Want to help take care of Fuller Brook Park? The Natural Resources Commission is developing a Fuller Brook Park stewardship program to help maintain this 23-acre crown jewel in Wellesley’s park system. The NRC will hold two workshops in July to train volunteers to recognize and remove invasive plants along the path and stream banks. Space is limited; sign up in advance to attend one of these sessions:
- Monday, July 23 at 2 pm
- Tuesday, July 24 at 9 am
Workshops will be held in Fuller Brook Park; meet at Cameron Street.
An Olmsted was here
Back in July 2014, the town broke ground on restoration of the 100-plus-year-old Fuller Brook Park project. The park was established in 1899 and designed by John Charles Olmsted (nephew of Frederick Law Olmsted and a noted landscape designer in his own right) and others. A large portion of the park is listed on the National Register of Historic Places. The park runs roughly parallel to Washington Street along Fuller Brook and the Caroline Brook.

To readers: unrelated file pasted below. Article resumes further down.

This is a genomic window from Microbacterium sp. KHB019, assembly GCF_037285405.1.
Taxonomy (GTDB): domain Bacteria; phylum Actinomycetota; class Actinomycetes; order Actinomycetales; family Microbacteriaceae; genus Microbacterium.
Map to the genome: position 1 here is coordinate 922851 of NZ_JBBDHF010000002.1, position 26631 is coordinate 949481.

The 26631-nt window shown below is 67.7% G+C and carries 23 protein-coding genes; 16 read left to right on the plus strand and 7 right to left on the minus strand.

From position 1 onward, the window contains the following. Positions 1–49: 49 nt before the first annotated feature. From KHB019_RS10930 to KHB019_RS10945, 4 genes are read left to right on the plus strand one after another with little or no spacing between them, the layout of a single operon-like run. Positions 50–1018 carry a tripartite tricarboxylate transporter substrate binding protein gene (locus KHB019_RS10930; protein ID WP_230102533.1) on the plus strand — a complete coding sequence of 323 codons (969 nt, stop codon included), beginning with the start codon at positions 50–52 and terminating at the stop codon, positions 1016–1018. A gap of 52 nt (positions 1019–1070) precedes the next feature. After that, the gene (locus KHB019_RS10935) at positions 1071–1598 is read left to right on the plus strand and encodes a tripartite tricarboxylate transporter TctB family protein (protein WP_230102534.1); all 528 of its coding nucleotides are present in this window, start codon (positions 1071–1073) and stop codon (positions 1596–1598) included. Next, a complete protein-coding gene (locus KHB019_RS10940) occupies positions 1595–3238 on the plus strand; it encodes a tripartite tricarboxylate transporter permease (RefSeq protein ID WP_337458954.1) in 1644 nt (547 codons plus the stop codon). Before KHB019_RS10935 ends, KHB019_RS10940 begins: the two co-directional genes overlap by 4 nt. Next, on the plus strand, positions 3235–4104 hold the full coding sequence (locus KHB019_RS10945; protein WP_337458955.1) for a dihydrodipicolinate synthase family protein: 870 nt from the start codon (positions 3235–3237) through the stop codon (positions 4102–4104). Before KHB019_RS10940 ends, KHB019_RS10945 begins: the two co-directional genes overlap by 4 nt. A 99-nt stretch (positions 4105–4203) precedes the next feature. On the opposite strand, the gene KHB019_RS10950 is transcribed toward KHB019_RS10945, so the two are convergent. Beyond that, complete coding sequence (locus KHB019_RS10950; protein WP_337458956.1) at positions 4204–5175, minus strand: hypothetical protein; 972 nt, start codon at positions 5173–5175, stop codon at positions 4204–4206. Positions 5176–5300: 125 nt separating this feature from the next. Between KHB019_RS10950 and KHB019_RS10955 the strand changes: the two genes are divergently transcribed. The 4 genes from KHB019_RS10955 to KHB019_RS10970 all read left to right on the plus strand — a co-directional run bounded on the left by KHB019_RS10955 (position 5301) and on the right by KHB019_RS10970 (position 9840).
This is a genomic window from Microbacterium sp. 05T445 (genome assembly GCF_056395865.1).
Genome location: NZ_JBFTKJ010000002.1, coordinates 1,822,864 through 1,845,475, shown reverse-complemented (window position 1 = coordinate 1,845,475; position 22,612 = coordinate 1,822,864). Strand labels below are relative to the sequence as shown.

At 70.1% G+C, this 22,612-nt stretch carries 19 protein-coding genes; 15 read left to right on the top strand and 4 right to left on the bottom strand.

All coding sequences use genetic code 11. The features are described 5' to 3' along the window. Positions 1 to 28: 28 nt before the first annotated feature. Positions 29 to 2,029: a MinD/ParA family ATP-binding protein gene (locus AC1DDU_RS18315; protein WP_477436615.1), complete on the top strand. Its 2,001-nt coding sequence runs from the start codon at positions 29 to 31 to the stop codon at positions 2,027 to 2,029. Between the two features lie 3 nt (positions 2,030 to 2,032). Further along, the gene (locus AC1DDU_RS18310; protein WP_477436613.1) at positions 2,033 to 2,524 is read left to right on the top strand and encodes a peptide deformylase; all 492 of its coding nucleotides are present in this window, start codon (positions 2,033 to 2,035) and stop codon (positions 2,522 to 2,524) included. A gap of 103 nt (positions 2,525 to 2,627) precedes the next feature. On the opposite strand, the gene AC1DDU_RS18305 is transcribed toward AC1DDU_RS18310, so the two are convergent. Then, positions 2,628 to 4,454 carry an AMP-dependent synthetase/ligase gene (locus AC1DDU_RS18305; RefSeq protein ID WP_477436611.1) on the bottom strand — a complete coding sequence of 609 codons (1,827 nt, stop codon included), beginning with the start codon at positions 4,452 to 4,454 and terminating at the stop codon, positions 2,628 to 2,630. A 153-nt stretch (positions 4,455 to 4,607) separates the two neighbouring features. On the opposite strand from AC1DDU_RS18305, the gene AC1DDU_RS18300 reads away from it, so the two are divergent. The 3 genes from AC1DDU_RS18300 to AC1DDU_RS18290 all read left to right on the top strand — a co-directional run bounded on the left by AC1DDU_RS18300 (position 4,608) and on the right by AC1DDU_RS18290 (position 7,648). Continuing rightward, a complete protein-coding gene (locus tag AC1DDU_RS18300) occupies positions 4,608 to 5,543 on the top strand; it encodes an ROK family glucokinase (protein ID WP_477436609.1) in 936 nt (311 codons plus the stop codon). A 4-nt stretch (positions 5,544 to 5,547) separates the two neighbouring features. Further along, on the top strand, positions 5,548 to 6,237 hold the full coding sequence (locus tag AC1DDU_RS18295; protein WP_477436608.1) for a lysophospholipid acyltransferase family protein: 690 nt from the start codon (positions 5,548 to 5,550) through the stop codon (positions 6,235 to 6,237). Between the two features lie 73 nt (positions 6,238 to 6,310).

So many tasks
In late 2017, work was completed on the previously eroding 2.5-mile route. Here are just a few things the town and outside contractor R. Bates & Sons, Inc. did:
-upgraded drain pipes and repaired 5 bridges and culverts
The best-laid plans…
What fun would this have been without a late afternoon macroburst on July 18, 2016 (pictures of the damage here) just to keep things interesting? The wild wind storm tore through parts of Wellesley, including the section of Fuller Brook Park between Grove Street and Dover Road. In Fuller Park several large old maples, oaks, and pines suffered significant damage. Luckily no one was hurt. The DPW Park Department had to first remove hazards blocking the park path, then remove trees impacting the construction contractor’s access to the project, and then remove downed trees from Fuller Brook itself.
It didn’t come free
The total project cost was a little over $600,000; the United States Environmental Protection Agency covered 60%, and the Town of Wellesley covered 40%.